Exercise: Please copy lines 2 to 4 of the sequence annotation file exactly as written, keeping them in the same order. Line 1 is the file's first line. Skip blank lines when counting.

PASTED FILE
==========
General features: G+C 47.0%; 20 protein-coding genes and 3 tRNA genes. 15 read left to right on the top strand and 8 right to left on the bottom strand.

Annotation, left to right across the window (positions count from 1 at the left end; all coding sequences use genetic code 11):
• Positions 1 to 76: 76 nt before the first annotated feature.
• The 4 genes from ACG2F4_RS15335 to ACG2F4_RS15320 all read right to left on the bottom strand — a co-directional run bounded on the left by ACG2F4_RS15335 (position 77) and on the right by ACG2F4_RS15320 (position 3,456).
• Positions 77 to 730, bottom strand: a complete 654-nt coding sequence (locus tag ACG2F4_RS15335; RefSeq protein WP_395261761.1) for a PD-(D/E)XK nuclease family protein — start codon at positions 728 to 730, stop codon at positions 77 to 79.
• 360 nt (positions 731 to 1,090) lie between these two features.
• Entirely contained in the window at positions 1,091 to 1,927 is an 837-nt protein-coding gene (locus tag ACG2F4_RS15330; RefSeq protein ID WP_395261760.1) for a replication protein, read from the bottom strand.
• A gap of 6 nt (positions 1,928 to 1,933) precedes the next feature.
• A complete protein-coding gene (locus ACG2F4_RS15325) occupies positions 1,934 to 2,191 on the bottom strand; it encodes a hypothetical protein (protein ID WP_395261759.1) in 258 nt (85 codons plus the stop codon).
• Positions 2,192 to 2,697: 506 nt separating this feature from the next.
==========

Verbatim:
Annotation, left to right across the window (positions count from 1 at the left end; all coding sequences use genetic code 11):
• Positions 1 to 76: 76 nt before the first annotated feature.
• The 4 genes from ACG2F4_RS15335 to ACG2F4_RS15320 all read right to left on the bottom strand — a co-directional run bounded on the left by ACG2F4_RS15335 (position 77) and on the right by ACG2F4_RS15320 (position 3,456).